Doubts arise over Chinese Nobel winner's inability to travel

A friend of imprisoned Chinese Nobel Peace laureate Liu Xiaobo said Monday that he doubts the government’s claims that the ailing dissident is too sick to leave the country in part because of a video in which Liu is described as being in “acceptable” condition.

Whether Liu is able to travel is a key question in negotiations for his possible release from a Chinese hospital. The U.S. and European Union have been calling on Beijing to allow China’s most famous political prisoner, recently diagnosed with late-stage liver cancer, to choose where he wants to be treated.

Shang Baojun, Liu’s former lawyer, has said Chinese officials have told Liu’s family members that his health was so poor that he could not travel.

Liu’s friend Hu Jia, a political dissident, said Monday a video that emerged on YouTube over the weekend appeared to indicate that Liu was in stable condition. Medical experts were seen saying that Liu’s treatment plan was going smoothly.

“Currently, his situation is acceptable,” an unidentified male doctor in a white coat was seen saying in the video, which did not include any images of Liu and was dated Wednesday.

A separate photo that’s been circulating online showed Liu holding a bowl and being spoon-fed by his wife. Liu did not appear to be hooked up to life-support.

“Based on the videos and the photo, we know for sure that his conditions have not deteriorated,” Hu said. “There’s no question that Liu Xiaobo can travel.”

William Fingleton, spokesman for the European Union delegation in China, said EU diplomats met with a Chinese vice minister of justice on Friday regarding Liu’s treatment. Fingleton did not provide details on the discussion.

In a statement released later Friday, the EU’s foreign policy chief, Federica Mogherini, urged China to immediately grant Liu parole on humanitarian grounds, citing Liu’s deteriorating health.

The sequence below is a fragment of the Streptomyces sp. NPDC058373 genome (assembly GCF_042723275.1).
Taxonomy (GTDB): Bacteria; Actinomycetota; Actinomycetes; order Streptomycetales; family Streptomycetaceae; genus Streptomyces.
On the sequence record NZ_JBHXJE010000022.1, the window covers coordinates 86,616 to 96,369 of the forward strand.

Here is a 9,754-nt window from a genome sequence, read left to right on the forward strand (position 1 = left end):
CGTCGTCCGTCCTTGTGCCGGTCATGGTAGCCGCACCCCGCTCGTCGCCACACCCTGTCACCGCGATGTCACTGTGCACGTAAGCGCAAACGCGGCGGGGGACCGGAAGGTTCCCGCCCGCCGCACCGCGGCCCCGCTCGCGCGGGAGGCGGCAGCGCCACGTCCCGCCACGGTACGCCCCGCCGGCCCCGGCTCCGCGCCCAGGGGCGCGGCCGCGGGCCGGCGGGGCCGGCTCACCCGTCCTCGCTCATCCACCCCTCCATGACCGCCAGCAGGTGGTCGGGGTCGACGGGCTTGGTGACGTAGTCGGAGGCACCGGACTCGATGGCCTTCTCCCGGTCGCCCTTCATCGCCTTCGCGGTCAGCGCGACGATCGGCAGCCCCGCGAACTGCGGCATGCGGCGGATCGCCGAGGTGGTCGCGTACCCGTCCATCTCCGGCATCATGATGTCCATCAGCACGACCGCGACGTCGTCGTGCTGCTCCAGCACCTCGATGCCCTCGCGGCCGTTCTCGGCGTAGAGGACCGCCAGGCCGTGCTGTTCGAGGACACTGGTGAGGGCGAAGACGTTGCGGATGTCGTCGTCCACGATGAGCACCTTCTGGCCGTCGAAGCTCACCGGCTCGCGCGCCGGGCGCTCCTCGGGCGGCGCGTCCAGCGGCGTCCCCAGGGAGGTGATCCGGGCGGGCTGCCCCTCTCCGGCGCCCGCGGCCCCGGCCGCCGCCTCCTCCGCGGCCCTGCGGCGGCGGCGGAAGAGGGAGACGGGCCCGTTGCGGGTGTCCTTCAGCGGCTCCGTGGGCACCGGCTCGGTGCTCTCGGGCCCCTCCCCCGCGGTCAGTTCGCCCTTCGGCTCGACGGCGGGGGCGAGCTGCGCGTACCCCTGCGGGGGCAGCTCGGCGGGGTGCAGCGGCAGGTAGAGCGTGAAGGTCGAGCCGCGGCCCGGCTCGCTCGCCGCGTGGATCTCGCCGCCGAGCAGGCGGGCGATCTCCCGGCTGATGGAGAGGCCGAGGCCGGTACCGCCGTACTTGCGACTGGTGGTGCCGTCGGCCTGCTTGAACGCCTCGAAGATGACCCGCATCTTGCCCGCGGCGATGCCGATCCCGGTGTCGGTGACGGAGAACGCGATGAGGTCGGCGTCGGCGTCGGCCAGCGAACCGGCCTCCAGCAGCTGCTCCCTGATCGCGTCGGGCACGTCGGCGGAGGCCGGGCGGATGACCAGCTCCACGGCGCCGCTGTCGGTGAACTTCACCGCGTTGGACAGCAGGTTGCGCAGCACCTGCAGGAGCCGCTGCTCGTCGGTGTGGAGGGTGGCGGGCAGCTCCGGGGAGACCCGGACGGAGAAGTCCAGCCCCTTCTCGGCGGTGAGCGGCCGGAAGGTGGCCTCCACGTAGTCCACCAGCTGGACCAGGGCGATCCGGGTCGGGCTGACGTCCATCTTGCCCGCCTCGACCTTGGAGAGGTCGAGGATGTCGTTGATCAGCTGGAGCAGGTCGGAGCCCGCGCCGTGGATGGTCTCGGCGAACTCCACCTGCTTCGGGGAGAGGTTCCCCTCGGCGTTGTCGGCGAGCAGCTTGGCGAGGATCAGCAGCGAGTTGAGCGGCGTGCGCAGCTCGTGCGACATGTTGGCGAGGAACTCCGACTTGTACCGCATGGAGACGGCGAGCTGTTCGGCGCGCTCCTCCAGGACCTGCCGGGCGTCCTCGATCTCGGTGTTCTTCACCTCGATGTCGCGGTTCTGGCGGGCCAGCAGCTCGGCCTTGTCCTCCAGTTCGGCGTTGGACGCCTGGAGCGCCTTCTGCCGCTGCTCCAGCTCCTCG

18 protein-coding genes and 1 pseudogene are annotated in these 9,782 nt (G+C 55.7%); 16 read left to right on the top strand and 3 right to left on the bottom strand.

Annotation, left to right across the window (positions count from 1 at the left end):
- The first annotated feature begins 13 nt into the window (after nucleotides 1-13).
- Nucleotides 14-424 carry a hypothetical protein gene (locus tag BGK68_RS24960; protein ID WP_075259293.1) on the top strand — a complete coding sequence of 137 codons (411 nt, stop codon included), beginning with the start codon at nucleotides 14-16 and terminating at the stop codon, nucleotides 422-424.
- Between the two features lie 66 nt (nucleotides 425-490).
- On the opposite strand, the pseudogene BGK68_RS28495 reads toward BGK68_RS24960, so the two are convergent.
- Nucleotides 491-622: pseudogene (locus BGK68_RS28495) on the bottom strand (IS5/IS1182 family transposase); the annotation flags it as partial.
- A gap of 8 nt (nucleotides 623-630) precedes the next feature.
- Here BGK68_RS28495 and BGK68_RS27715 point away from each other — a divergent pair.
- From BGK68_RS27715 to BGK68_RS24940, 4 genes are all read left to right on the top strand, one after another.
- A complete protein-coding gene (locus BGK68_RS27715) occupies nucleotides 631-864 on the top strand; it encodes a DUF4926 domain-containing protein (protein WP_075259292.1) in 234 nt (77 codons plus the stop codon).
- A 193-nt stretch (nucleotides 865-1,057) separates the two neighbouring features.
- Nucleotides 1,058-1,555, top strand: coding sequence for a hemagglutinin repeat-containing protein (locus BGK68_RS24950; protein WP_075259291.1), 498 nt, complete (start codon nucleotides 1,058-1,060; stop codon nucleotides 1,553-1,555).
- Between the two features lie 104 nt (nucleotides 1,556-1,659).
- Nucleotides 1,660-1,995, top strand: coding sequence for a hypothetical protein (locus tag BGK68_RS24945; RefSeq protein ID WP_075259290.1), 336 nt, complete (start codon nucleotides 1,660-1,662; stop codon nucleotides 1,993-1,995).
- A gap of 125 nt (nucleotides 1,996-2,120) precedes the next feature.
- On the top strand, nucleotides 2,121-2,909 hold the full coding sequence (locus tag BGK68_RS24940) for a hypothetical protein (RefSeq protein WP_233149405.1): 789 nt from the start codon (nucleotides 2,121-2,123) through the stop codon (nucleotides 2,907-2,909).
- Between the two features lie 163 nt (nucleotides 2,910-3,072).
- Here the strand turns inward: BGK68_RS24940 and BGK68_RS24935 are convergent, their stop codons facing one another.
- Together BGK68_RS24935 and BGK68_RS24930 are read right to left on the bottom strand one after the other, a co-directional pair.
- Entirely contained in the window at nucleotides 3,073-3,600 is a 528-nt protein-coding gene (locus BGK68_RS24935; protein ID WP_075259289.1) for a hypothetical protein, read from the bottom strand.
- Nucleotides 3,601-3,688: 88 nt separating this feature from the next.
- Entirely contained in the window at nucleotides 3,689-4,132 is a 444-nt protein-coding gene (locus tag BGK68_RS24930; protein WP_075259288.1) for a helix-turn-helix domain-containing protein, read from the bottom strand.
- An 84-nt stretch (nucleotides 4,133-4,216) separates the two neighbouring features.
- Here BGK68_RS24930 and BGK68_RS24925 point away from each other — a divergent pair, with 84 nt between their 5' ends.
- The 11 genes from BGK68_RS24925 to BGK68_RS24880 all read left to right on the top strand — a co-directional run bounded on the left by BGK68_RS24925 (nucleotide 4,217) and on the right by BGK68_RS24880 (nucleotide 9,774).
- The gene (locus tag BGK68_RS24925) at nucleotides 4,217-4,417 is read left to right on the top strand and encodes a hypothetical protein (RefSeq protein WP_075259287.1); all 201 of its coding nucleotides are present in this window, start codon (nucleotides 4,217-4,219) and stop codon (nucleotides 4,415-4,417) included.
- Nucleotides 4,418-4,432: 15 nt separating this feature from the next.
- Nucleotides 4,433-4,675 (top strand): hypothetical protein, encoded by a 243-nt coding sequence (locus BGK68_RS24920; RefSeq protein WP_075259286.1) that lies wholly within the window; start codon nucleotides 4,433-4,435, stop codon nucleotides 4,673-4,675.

Mogherini also said that China should “allow him to receive medical assistance at a place of his choosing in China or overseas,” and that Liu and his wife should be free to communicate with the outside world.

Reliable, independent information on Liu’s condition and his desire to travel has been difficult to obtain, as Liu and his wife, Liu Xia, have long been isolated by the authorities, out of the reach of most friends and the media. While the couple have not publicly stated their willingness to go abroad, their friends believe they wish to do so, based on Liu Xia’s earlier indications to her friends.

China’s foreign ministry said Monday that it has no information on Liu’s case. “I can only say that we hope that the relevant countries can respect China’s judicial sovereignty instead of making use of this individual case to interfere in China’s domestic affairs,” spokesman Geng Shuang said at a regular news briefing.

China’s justice department did not immediately respond to faxed questions about Liu’s case.

Liu, a writer and an outspoken government critic, was sentenced in 2009 to 11 years in prison on a charge of inciting subversion of state power, a year after he co-authored Charter ’08, a document calling for democracy and rule of law in China. He was awarded the Nobel Peace Prize in 2010 while incarcerated.

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ABC News: International